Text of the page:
Referring again to FIG. 5, when the capacitive sense array having sense elements disposed in crooked paths 520 is coupled to the processing device 510, the processing device 510 may be configured to detect a conductive object proximate to the capacitive sense array 520. In one embodiment, the processing device 520 may be configured to use a first set of sense elements disposed along straight lines as Tx electrodes and a second set of sense elements disposed along crooked paths as Rx electrodes. It is noted that in the above embodiments, the orientation of axes associated with Tx electrodes and Rx electrodes may be switched as would be appreciated by one of ordinary skill in the art having the benefit of this disclosure. For example, in an embodiment, the processing device 520 may be configured to use a first set of sense elements disposed in an X-axis and a second set of sense elements disposed in a Y-axis, or vice versa. In another embodiment, the sense elements disposed along straight lines may be the Rx electrodes and a second set of sense elements disposed along crooked paths may be the Tx electrodes. In another embodiment, the processing device 520 may be configured to use a first set of sense elements disposed along crooked paths as Rx electrodes and a second set of sense elements disposed another set of crooked paths as Tx electrodes. However, the Rx electrodes are more susceptible to noise and those may benefit from being disposed in the crooked paths.

It is also noted that the sense elements as disclosed in the above embodiments may comprise diamond shapes, however, one skilled in the art would appreciate that the sense elements may comprise other shapes and patterns as shown in FIGS. 9 and 10. These include such shapes as single-solid diamond (SSD), a dual-solid diamond (DSD), a set of horizontal and vertical bars, a totem pole, a double arrow, squares, circles, pentagons, interdigitated combs, spirals, or other tessellated shapes and configurations as would be appreciated by one of ordinary skill in the art having the benefit of this disclosure.

FIGS. 11A-11E are plan views of embodiments of capacitive sense array having sense elements disposed in off-axis lines. A common characteristic of the embodiments illustrated in FIGS. 11A-11E is that sense elements or sensing channels for at least one of the axes are oriented at oblique angles to one another. For example, the lines associated with at least one of the Tx sense elements 1110, the Rx sense elements 1120, and sensing channels/conductive traces (not shown) to the sides of the touch sense array 1100 are oriented at oblique angles to one another.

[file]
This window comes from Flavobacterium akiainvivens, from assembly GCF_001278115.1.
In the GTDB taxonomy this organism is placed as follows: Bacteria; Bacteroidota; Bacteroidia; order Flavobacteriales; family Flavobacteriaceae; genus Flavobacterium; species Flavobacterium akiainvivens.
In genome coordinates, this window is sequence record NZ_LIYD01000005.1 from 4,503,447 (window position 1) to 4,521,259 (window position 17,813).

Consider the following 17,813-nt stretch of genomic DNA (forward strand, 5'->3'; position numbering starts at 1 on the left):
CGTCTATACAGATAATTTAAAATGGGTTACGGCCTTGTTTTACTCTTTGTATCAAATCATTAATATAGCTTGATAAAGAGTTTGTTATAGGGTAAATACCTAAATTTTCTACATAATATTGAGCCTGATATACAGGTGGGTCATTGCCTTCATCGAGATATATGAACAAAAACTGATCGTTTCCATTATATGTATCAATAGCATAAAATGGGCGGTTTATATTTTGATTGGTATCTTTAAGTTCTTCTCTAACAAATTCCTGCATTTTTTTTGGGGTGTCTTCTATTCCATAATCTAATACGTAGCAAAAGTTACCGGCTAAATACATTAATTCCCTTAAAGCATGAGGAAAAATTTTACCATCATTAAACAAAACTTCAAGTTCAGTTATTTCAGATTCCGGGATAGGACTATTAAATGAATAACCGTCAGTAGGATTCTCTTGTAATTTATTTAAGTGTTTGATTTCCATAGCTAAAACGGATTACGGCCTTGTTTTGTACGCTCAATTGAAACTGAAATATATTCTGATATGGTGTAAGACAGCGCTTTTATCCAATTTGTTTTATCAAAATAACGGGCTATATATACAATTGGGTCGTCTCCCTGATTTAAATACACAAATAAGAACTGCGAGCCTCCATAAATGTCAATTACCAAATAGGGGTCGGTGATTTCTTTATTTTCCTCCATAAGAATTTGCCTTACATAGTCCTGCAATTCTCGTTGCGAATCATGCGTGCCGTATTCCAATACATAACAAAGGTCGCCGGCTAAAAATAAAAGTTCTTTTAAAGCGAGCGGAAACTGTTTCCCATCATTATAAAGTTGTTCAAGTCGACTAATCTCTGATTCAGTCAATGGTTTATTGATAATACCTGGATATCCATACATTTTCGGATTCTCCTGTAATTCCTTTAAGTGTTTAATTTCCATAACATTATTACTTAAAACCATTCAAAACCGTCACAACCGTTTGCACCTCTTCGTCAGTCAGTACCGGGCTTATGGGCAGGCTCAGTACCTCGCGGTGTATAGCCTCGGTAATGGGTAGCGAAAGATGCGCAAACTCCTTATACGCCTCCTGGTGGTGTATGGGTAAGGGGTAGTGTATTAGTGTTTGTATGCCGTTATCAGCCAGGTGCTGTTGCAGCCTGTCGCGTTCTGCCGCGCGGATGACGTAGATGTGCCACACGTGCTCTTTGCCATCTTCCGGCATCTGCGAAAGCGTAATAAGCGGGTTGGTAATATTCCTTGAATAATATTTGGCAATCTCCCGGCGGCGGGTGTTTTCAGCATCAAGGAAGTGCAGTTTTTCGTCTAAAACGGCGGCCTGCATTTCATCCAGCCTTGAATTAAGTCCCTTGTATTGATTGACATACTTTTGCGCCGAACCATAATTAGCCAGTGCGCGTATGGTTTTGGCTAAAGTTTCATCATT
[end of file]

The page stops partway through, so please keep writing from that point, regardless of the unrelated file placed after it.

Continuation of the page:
In the embodiment illustrated in FIG. 11A, the Rx sense elements 1120 are arranged in straight lines 1130 at an oblique angle (e.g., 30 degrees to 60 degrees) relative to straight lines 1140 along which the Tx sense elements 1110 are disposed. Consequently, the lines 1140 associated with the Rx sense elements 1120 are also oblique relative to the screen edges 1150 and hence to the conductive traces of the sensing channels and LCD traces (not shown). This reduces induced LCD line traces-to-sense element noise coupling. Other oblique-angled patterns include, but are not limited to: (1) a zig-zag pattern of Rx sense elements 1160 (see FIG. 11B); (2) a wavy pattern (see FIG. 11C) of Rx sense elements 1170 formed of semicircles, ovals, and other curves; and (3) various forms of patterns of Rx sense elements and/or Tx sense elements arranged along polar coordinates. FIG. 11D shows the Rx sense element 1180 arranged in a concentric circular pattern with Tx sense elements 1190 arranged in straight lines, while, in FIG. 11E, the Tx sense elements 1195 are arranged in a radial pattern along a third axis in addition to the Rx sense elements 1180 arranged in concentric circles about a polar coordinate axis distinct from rectangular coordinate axes. In one embodiment, connection to the sense elements 1180, 1190, 1195 may be oriented at oblique angles. In one embodiment, at least one of the Rx sense elements 1180 and the Tx sense elements 1190, 1195 may form crooked paths of sense elements in addition to off-axis orientations/patterns of sense lines.